‘You can put your out of office on, but somebody will ignore it’
Being online all day can quickly suck the life right out of your work-life balance, and being a freelance social media manager, I can completely relate to this.
In 2018, I was named IPSE (The Association of Independent Professionals and the Self-Employed) Young Freelancer of the Year 2018 – one of my career highlights so far, it was an honour to be recognised in a national competition, and, the title has brought me a wealth of opportunities. I’ve tried to take as many of those opportunities as I could, however, being online so frequently has had a significant impact on my mental health and work-life balance.
I started my business at the young age of 15 in 2013 through a regional competition for schools and colleges called the BiG Challenge in Sheffield, initially offering on-call IT support to individuals and businesses who needed it. Since then, I’ve been on a considerable journey, and, today, I specialise in social media management and influencer outreach amongst other services. Over the years, I’ve had to manage client expectations and find a way to get some control back over my work-life balance. The nature of my job means everything is instantaneous, with clients often expecting a response to any emails or notifications within an hour - I’ve experienced burnout on several occasions, and lately, I’ve realised that my mental health probably can’t take it. Anyone who knows me will tell you that I find it hard to take time off, but I think that’s just the nature of being freelance.
The thing is, you can put your out-of-office on, but there’s always someone who ignores it.
Then they call you for something that is supposedly an emergency when it’s far from it, and
they can’t cope when you’re not available immediately. I’ll receive texts like ‘I sent you an email but haven’t heard back yet.’ When the email was sent three hours ago.
We have got to stop putting so much pressure on ourselves and others to reply instantly to email - it’s so unhealthy. The fear of taking time off and losing your customer base is a genuine fear for many freelancers, while clients don’t always respect boundaries or allow reasonable response rates. We’ve created a culture in the UK around instant expectations, but with much of the self-employed community experiencing pressures of freelancing on mental health and with one in seven people in the UK now freelancing, isn’t it time we encouraged others to have a digital detox?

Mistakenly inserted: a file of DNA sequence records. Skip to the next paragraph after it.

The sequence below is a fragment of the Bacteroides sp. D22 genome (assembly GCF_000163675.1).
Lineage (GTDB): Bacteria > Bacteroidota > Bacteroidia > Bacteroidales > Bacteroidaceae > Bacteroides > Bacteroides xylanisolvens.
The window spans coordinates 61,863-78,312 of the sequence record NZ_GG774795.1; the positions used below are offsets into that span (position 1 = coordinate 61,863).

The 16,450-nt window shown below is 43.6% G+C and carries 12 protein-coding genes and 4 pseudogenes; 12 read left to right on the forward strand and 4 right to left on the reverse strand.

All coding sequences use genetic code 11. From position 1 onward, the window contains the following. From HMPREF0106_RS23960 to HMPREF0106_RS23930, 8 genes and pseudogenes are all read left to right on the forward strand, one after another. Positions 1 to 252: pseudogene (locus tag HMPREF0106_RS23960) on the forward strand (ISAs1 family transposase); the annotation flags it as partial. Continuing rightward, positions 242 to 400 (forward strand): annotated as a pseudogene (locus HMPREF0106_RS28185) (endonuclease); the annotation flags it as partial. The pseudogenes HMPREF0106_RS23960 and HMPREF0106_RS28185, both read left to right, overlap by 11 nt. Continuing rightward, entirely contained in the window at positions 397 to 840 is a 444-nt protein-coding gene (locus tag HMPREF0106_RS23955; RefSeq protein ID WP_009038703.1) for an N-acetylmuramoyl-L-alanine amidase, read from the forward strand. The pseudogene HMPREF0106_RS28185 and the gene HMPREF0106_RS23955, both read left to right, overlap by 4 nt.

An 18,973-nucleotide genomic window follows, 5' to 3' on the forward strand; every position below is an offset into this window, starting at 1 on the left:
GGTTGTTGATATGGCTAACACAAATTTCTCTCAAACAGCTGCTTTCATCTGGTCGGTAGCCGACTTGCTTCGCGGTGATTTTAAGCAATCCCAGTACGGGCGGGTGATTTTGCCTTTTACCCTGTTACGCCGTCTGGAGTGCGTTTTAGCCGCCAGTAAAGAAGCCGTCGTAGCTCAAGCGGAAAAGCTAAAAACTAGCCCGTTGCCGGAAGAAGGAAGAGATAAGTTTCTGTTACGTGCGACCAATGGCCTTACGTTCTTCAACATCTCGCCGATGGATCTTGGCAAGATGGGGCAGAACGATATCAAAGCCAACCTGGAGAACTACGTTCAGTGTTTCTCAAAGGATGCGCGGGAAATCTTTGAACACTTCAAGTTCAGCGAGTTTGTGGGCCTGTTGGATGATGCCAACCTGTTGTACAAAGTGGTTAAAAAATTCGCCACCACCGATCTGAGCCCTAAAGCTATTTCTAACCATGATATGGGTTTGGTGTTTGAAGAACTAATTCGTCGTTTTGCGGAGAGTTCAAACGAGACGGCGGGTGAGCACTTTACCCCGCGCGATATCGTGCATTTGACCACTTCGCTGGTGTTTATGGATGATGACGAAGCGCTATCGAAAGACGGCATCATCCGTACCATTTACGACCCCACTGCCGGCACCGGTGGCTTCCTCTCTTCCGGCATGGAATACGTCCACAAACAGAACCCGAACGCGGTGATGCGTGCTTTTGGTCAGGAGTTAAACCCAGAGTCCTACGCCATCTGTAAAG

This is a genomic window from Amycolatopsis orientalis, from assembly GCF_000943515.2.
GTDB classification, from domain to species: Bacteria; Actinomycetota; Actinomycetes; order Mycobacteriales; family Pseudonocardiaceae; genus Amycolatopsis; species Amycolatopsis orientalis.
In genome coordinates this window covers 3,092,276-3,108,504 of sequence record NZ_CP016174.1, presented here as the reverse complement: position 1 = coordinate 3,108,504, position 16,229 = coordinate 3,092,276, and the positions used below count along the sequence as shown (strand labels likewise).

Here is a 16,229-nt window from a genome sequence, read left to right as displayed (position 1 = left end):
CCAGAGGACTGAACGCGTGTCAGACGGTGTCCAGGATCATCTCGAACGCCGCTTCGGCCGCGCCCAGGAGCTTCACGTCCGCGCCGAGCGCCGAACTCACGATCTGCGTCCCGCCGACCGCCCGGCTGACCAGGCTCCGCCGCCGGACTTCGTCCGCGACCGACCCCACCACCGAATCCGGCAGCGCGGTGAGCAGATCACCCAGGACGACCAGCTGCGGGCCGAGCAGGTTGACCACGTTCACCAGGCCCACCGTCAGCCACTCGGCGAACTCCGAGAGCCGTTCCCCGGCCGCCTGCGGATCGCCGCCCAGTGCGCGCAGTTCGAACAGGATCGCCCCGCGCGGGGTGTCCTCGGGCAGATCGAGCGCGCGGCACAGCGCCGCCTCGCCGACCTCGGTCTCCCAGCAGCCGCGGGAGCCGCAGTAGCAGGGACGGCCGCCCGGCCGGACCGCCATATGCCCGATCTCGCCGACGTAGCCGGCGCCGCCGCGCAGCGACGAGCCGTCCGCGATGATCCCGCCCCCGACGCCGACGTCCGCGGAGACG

You must consider your own work-life balance and wellbeing. Many professions, like working in social media, don’t allow for vast periods of downtime, but it’s essential to set a schedule, expectations and find an appropriate balance. Once you’ve found a balance, you’ll likely feel more productive. It’s important to remember that work-life balance doesn’t necessarily mean the line between work and play, but rather if you have the correct amount of rest, relaxation and work commitments to stay fully functional.
If you work from home, for example, it’s a good idea to find a quiet space to do so which
you can easily walk away from at the end of the day. Moreover, if your weekends are unproductive, consider ensuring that they are uninterrupted by turning off any unnecessary notifications on your phone, and, only allowing for phone calls and texts to come through – it makes a huge difference, I promise!
It’s essential to choose your battles carefully and consider what you’re willing to sacrifice for a healthier routine. Personally, it was vital for me to stop saying ‘yes’ to so many other commitments and in turn, worry less about what people thought of me when I said ‘no’. It’s always important to remember that working hard is essential, but you shouldn’t be sacrificing your relationships and social life as a result.
I knew that I wanted to make many changes to my daily routine, to create more time for myself, and, it was challenging at first. I had to look at everything I was doing and consider what was making me feel happy and fulfilled. It was so liberating to wave goodbye to anything that wasn’t, and, this allowed me to say ‘yes’ to things that I wouldn’t have typically considered before. So, if you wish for a better work-life balance, put yourself first because YOU are the priority. It might be challenging to make changes to your routine or realise what needs to change – but with the time you’ll find a way forward. We all need to back each other, so next time you’re scrolling on social media, stop and take a moment to reach out to someone you haven’t heard from in a while – make sure they’re okay.